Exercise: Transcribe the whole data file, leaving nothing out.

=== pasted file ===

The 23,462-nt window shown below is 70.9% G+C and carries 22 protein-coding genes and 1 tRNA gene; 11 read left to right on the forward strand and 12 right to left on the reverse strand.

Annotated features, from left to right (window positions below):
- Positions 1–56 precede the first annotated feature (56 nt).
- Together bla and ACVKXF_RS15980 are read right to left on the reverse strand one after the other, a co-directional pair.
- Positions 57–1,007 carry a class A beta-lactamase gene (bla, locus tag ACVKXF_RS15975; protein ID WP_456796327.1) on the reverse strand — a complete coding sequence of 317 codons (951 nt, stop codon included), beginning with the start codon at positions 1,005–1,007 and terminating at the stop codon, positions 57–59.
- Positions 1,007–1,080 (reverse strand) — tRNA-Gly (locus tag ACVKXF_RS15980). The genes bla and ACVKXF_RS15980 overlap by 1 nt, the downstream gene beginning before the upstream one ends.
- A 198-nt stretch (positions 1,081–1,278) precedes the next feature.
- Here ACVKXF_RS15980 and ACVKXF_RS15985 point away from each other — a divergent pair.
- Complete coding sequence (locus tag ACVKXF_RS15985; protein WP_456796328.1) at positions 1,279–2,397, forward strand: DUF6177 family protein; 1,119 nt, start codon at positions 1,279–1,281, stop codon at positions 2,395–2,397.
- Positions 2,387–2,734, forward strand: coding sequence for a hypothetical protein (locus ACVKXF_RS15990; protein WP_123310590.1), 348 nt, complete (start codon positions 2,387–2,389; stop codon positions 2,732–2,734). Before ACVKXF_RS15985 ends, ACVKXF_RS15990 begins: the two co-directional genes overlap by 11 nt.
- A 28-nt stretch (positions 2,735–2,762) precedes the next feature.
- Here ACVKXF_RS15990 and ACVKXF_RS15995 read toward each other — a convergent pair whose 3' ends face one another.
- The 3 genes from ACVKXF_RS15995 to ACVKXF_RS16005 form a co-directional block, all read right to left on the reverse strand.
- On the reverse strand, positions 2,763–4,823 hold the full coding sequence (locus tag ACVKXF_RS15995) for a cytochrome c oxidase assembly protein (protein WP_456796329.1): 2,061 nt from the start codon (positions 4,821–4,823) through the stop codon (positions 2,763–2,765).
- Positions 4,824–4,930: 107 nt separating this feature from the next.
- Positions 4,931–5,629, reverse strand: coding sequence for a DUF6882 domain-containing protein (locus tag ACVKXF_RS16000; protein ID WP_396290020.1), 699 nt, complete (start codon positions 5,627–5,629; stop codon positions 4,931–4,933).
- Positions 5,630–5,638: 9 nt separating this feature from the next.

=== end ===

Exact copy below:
The 23,462-nt window shown below is 70.9% G+C and carries 22 protein-coding genes and 1 tRNA gene; 11 read left to right on the forward strand and 12 right to left on the reverse strand.

Annotated features, from left to right (window positions below):
- Positions 1–56 precede the first annotated feature (56 nt).
- Together bla and ACVKXF_RS15980 are read right to left on the reverse strand one after the other, a co-directional pair.
- Positions 57–1,007 carry a class A beta-lactamase gene (bla, locus tag ACVKXF_RS15975; protein ID WP_456796327.1) on the reverse strand — a complete coding sequence of 317 codons (951 nt, stop codon included), beginning with the start codon at positions 1,005–1,007 and terminating at the stop codon, positions 57–59.
- Positions 1,007–1,080 (reverse strand) — tRNA-Gly (locus tag ACVKXF_RS15980). The genes bla and ACVKXF_RS15980 overlap by 1 nt, the downstream gene beginning before the upstream one ends.
- A 198-nt stretch (positions 1,081–1,278) precedes the next feature.
- Here ACVKXF_RS15980 and ACVKXF_RS15985 point away from each other — a divergent pair.
- Complete coding sequence (locus tag ACVKXF_RS15985; protein WP_456796328.1) at positions 1,279–2,397, forward strand: DUF6177 family protein; 1,119 nt, start codon at positions 1,279–1,281, stop codon at positions 2,395–2,397.
- Positions 2,387–2,734, forward strand: coding sequence for a hypothetical protein (locus ACVKXF_RS15990; protein WP_123310590.1), 348 nt, complete (start codon positions 2,387–2,389; stop codon positions 2,732–2,734). Before ACVKXF_RS15985 ends, ACVKXF_RS15990 begins: the two co-directional genes overlap by 11 nt.
- A 28-nt stretch (positions 2,735–2,762) precedes the next feature.
- Here ACVKXF_RS15990 and ACVKXF_RS15995 read toward each other — a convergent pair whose 3' ends face one another.
- The 3 genes from ACVKXF_RS15995 to ACVKXF_RS16005 form a co-directional block, all read right to left on the reverse strand.
- On the reverse strand, positions 2,763–4,823 hold the full coding sequence (locus tag ACVKXF_RS15995) for a cytochrome c oxidase assembly protein (protein WP_456796329.1): 2,061 nt from the start codon (positions 4,821–4,823) through the stop codon (positions 2,763–2,765).
- Positions 4,824–4,930: 107 nt separating this feature from the next.
- Positions 4,931–5,629, reverse strand: coding sequence for a DUF6882 domain-containing protein (locus tag ACVKXF_RS16000; protein ID WP_396290020.1), 699 nt, complete (start codon positions 5,627–5,629; stop codon positions 4,931–4,933).
- Positions 5,630–5,638: 9 nt separating this feature from the next.